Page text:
Enjoy year-round recreation and a wild diversity of landscapes in this colorful state.
With 42 state parks and four national parks, Colorado has long been a shining star among lovers of the great outdoors. This western state offers a wide variety of landscapes, with ancient mountains, massive canyons, ski resort towns that range from quaint to ultraluxe, many within easy access of the capital city of Denver. Camping areas abound throughout the state, ranging from simple backcountry tent sites to developed campgrounds with full hookups and dump stations, many managed by Colorado State Parks. Best of all, pretty much every outdoor activity under the sun is available, from biking and horseback riding to birding and stargazing.
Western Colorado shares quite a bit in common with neighboring Utah to the west, with massive sandstone rock formations—including the Black Canyon of the Gunnison National Park—plus fantastic opportunities for winter and summer recreation alike. Towns worth checking out include Steamboat Springs and Aspen—both popular ski resorts—as well as cute towns such as Montrose and Durango that make excellent bases for exploring the wilds of the San Juan Mountains. If you’re interested in history or archaeology, don’t miss the chance to visit the Puebloan cliff dwellings at Mesa Verde National Park.
Stretching from Fort Collins near the Wyoming border all the way down just past Denver, this region is largely urban but still offers plenty for campers. You can take in fantastic views of the region from the Estes Park Aerial Tramway or by driving the Trail Ridge Road scenic byway through Rocky Mountain National Park. Or, pack up your tent and head out on a backcountry camping trip in the Arapaho and Roosevelt national forests.
This part of the state offers a mix of wide-open plains and towering massifs, including Pikes Peak near Colorado Springs, a scenic mountaintop that served as the inspiration for the patriotic tune America the Beautiful. Popular area activities include fishing and whitewater rafting on the Rio Grande and sledding down the sands at Great Sand Dunes National Park & Preserve. If you want to soothe tired muscles after a weekend of adventure, head to the hot springs towns of Buena Vista and Salida—both just outside the Pike and San Isabel national forests.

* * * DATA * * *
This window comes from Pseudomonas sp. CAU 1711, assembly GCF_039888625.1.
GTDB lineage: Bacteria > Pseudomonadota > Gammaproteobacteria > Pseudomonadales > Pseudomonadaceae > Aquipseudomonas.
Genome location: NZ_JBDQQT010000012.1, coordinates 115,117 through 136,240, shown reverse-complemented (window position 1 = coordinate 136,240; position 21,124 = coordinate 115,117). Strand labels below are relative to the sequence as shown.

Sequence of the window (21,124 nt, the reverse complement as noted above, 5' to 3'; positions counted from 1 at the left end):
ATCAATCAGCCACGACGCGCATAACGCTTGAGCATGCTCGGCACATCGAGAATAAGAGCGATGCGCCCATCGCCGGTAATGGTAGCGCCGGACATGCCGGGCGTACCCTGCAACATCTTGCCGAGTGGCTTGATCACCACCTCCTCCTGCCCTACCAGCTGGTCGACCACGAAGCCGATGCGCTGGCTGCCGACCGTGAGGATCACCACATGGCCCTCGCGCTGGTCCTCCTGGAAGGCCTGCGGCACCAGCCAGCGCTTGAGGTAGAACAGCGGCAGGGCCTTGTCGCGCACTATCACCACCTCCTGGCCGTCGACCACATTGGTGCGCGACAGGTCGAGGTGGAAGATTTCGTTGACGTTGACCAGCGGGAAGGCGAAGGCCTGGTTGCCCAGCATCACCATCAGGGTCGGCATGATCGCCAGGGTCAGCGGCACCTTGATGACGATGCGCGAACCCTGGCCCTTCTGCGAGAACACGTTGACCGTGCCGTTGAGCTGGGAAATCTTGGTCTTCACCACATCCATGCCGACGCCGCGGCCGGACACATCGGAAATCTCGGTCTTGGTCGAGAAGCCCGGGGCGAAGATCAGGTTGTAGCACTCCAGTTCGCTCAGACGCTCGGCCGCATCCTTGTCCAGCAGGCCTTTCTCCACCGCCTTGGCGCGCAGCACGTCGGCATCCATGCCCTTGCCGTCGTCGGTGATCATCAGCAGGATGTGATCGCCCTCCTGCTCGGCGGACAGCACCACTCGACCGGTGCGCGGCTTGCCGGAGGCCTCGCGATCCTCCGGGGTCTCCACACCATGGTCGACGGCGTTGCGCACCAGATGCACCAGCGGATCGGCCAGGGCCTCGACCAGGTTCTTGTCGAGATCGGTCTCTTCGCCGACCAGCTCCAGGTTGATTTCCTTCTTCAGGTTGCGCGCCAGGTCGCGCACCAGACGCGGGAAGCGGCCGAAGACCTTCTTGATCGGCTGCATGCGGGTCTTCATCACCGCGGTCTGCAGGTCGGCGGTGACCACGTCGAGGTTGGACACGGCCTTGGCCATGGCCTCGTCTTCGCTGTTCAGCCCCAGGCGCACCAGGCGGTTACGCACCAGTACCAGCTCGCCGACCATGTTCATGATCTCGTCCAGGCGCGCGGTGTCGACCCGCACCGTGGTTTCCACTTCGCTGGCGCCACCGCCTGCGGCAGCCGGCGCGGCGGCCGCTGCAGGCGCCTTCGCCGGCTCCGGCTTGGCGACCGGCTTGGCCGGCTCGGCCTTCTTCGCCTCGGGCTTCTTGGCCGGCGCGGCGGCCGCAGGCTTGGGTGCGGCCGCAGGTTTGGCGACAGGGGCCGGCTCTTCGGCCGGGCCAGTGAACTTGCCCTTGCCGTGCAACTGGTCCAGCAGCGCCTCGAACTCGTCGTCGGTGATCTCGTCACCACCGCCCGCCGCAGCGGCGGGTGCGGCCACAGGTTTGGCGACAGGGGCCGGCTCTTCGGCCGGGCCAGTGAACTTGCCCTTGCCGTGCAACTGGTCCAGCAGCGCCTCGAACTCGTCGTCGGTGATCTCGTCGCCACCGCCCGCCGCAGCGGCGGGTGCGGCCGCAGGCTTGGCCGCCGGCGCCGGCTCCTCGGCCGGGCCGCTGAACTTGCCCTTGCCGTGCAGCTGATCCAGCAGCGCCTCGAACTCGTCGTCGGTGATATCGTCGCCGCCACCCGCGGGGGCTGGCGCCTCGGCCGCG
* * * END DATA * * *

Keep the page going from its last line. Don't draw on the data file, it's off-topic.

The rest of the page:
Quiet Eastern Colorado features a mix of grasslands and canyons, with massive expanses of grazing lands and farms that give way to charming small towns. You can learn about life in the 19th century at the Old Fort National Historic Site and the Boggsville Historic Site, or head down to the John Martin Reservoir, a great place for birdwatching and boating.
Yes, Colorado has free camping options, primarily in its national forests and Bureau of Land Management (BLM) areas. These dispersed camping sites are usually primitive and without facilities, so you'll need to be prepared for a more rugged experience. Some popular areas for free camping in Colorado include Pike National Forest, Arapaho and Roosevelt National Forests, and White River National Forest. Always check local regulations and restrictions before camping, as some areas may require permits or have specific rules to follow.
Yes, there are numerous boondocking opportunities in Colorado, which involve camping on public lands like national forests and Bureau of Land Management (BLM) areas without any hookups or amenities. Some popular boondocking locations in Colorado include areas near Pike National Forest, San Isabel National Forest, and Arapaho National Forest. Additionally, you can find several private boondocking sites on Hipcamp. Remember to practice Leave No Trace principles and adhere to local regulations when boondocking to help preserve these beautiful natural areas.